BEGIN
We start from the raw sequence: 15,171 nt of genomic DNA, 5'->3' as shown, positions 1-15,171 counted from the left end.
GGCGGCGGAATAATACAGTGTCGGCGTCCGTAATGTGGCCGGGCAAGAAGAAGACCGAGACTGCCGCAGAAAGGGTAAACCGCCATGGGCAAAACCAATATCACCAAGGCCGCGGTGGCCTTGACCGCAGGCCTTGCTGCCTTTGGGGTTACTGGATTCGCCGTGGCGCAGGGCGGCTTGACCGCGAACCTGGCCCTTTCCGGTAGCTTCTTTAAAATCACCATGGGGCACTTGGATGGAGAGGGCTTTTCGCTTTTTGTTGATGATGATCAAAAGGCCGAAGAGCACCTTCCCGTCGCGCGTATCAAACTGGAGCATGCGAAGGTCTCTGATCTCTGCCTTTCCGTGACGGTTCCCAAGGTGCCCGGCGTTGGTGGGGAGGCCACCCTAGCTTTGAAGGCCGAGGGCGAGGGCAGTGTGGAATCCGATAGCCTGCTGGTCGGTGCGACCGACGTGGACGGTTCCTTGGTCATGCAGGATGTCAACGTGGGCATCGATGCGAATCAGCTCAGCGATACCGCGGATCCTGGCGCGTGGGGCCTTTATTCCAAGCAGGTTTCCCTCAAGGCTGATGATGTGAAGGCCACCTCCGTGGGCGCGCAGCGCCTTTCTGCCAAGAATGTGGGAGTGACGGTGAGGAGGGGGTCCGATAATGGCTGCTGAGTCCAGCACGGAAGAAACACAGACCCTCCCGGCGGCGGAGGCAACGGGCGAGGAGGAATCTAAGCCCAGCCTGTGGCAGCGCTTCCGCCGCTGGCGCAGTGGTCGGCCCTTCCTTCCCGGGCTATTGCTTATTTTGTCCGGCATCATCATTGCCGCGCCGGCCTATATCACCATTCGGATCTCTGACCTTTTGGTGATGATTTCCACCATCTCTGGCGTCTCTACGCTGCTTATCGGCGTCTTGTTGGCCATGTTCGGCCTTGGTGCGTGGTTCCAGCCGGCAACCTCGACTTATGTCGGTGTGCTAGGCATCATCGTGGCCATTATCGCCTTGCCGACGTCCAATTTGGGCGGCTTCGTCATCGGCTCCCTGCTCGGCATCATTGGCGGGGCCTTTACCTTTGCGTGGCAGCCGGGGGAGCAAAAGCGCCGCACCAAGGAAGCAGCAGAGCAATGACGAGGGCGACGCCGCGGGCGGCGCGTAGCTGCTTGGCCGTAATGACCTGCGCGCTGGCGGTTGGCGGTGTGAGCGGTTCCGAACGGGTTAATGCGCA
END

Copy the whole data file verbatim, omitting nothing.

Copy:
We start from the raw sequence: 15,171 nt of genomic DNA, 5'->3' as shown, positions 1-15,171 counted from the left end.
GGCGGCGGAATAATACAGTGTCGGCGTCCGTAATGTGGCCGGGCAAGAAGAAGACCGAGACTGCCGCAGAAAGGGTAAACCGCCATGGGCAAAACCAATATCACCAAGGCCGCGGTGGCCTTGACCGCAGGCCTTGCTGCCTTTGGGGTTACTGGATTCGCCGTGGCGCAGGGCGGCTTGACCGCGAACCTGGCCCTTTCCGGTAGCTTCTTTAAAATCACCATGGGGCACTTGGATGGAGAGGGCTTTTCGCTTTTTGTTGATGATGATCAAAAGGCCGAAGAGCACCTTCCCGTCGCGCGTATCAAACTGGAGCATGCGAAGGTCTCTGATCTCTGCCTTTCCGTGACGGTTCCCAAGGTGCCCGGCGTTGGTGGGGAGGCCACCCTAGCTTTGAAGGCCGAGGGCGAGGGCAGTGTGGAATCCGATAGCCTGCTGGTCGGTGCGACCGACGTGGACGGTTCCTTGGTCATGCAGGATGTCAACGTGGGCATCGATGCGAATCAGCTCAGCGATACCGCGGATCCTGGCGCGTGGGGCCTTTATTCCAAGCAGGTTTCCCTCAAGGCTGATGATGTGAAGGCCACCTCCGTGGGCGCGCAGCGCCTTTCTGCCAAGAATGTGGGAGTGACGGTGAGGAGGGGGTCCGATAATGGCTGCTGAGTCCAGCACGGAAGAAACACAGACCCTCCCGGCGGCGGAGGCAACGGGCGAGGAGGAATCTAAGCCCAGCCTGTGGCAGCGCTTCCGCCGCTGGCGCAGTGGTCGGCCCTTCCTTCCCGGGCTATTGCTTATTTTGTCCGGCATCATCATTGCCGCGCCGGCCTATATCACCATTCGGATCTCTGACCTTTTGGTGATGATTTCCACCATCTCTGGCGTCTCTACGCTGCTTATCGGCGTCTTGTTGGCCATGTTCGGCCTTGGTGCGTGGTTCCAGCCGGCAACCTCGACTTATGTCGGTGTGCTAGGCATCATCGTGGCCATTATCGCCTTGCCGACGTCCAATTTGGGCGGCTTCGTCATCGGCTCCCTGCTCGGCATCATTGGCGGGGCCTTTACCTTTGCGTGGCAGCCGGGGGAGCAAAAGCGCCGCACCAAGGAAGCAGCAGAGCAATGACGAGGGCGACGCCGCGGGCGGCGCGTAGCTGCTTGGCCGTAATGACCTGCGCGCTGGCGGTTGGCGGTGTGAGCGGTTCCGAACGGGTTAATGCGCA